New Alcohol-Monitoring Implant Will Report If You’re Drinking

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New Alcohol-Monitoring Implant Will Report If You’re Drinking

By Paul Fuhr 04/25/18

Developers say the chip could be useful for monitoring the alcohol intake of participants in treatment and diversion programs.

Image: 
man drinking a beer

Researchers at the University of California San Diego (UCSD) have developed an alcohol-monitoring implant that can report, with a high degree of accuracy, when someone is drinking when they’re not supposed to be, according to Smithsonian Magazine.

At one cubic millimeter in size, the biosensor is easily implanted under the skin (with no surgery required) and is powered by wearable devices like smartwatches. The sensor, coated with an enzyme, releases a chemical whenever it detects alcohol in someone’s system.

That chemical then sends out a wireless electrical signal to whomever needs to know, such as parole officers, doctors, or AA sponsors. The idea behind the monitoring chip is nothing new, given the existence of blood tests, breathalyzers and temporary tattoos that measure alcohol levels.

SCRAM (Secure Continuous Remote Alcohol Monitoring) bracelets are also regularly used, which are fitted on someone’s ankle. UCSD researchers are adamant that their biosensor is a huge improvement over existing tech, calling SCRAM bracelets “clunky and sometimes embarrassing.”

“Right now this chip could be useful for alcohol monitoring during treatment or diversion programs,” said Drew Hall, the device’s head engineer. “However, this is a platform technology that we feel can be expanded to many other areas of substance abuse treatment and monitoring, and ultimately other disease monitoring.”

Hall noted that the most difficult part of the device’s development process was its size.

“Despite having a lab full of equipment for my other research projects, we had to buy several pieces of highly specialized equipment for this project simply due to the size and handling constraints,” he said.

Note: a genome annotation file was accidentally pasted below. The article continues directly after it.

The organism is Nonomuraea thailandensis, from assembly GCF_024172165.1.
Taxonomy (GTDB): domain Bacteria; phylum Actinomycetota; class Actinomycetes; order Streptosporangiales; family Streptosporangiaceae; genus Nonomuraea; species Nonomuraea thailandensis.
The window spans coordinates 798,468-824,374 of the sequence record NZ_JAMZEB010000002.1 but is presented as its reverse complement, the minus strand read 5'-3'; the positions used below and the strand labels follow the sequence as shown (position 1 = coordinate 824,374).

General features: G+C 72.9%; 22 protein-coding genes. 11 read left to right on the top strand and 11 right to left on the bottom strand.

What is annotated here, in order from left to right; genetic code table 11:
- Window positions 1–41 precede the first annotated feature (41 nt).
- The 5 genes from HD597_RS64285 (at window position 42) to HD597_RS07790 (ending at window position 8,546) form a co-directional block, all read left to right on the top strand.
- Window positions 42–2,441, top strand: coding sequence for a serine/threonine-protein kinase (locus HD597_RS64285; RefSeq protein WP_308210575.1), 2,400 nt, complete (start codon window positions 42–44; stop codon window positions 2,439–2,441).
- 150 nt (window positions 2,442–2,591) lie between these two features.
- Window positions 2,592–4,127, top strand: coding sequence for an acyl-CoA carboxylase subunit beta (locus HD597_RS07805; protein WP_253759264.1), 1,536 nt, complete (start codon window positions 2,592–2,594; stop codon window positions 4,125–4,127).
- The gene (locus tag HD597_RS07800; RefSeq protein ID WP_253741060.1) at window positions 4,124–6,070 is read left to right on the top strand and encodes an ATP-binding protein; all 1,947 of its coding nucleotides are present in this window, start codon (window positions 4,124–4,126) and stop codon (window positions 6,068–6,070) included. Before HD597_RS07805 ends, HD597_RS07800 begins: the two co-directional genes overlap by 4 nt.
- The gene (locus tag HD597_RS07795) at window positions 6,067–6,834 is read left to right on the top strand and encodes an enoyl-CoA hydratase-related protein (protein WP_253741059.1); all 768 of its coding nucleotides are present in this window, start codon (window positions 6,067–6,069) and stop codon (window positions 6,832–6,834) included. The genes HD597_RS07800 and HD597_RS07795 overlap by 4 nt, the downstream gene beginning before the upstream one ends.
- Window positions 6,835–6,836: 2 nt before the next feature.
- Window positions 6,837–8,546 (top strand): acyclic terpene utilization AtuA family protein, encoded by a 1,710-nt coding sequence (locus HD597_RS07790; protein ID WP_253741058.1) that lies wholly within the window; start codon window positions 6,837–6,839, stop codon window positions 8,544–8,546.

In addition to the chip’s size, its lifetime is another concern for researchers, too. Some types of biosensors, such as those that measure glucose levels, generally last about two years.

The UCSD team is aiming for that same lifespan with their chip, adding that their device consumes a “tiny amount of power—970 nanowatts, about a million times less than the power a smartphone uses to make a phone call.”

That’s important, the team says, because it reduces the risk of the device overheating inside the body.

However, Mike Delaney, a UK addiction counselor, is concerned about the device’s role in society. “I believe that alcohol monitoring systems only have a use if they are a small part of a support plan for people trying to recover from alcohol addiction,” Delaney told Smithsonian.

He thinks that UCSD’s biosensor would work best as part of a rehab program.

“My concern about the implantable device is that it becomes a legal deterrent against people who have committed alcohol or drug related crimes and is used as part of a sentence thereby becoming punishment rather than treatment,” he says. “Addiction needs to be treated as a health issue and not a criminal issue.”

There’s still, however, a long way to go before the device reaches the public. The UCSD research team will next carry out studies on animals and, if all goes well, they will move on to human trials. 

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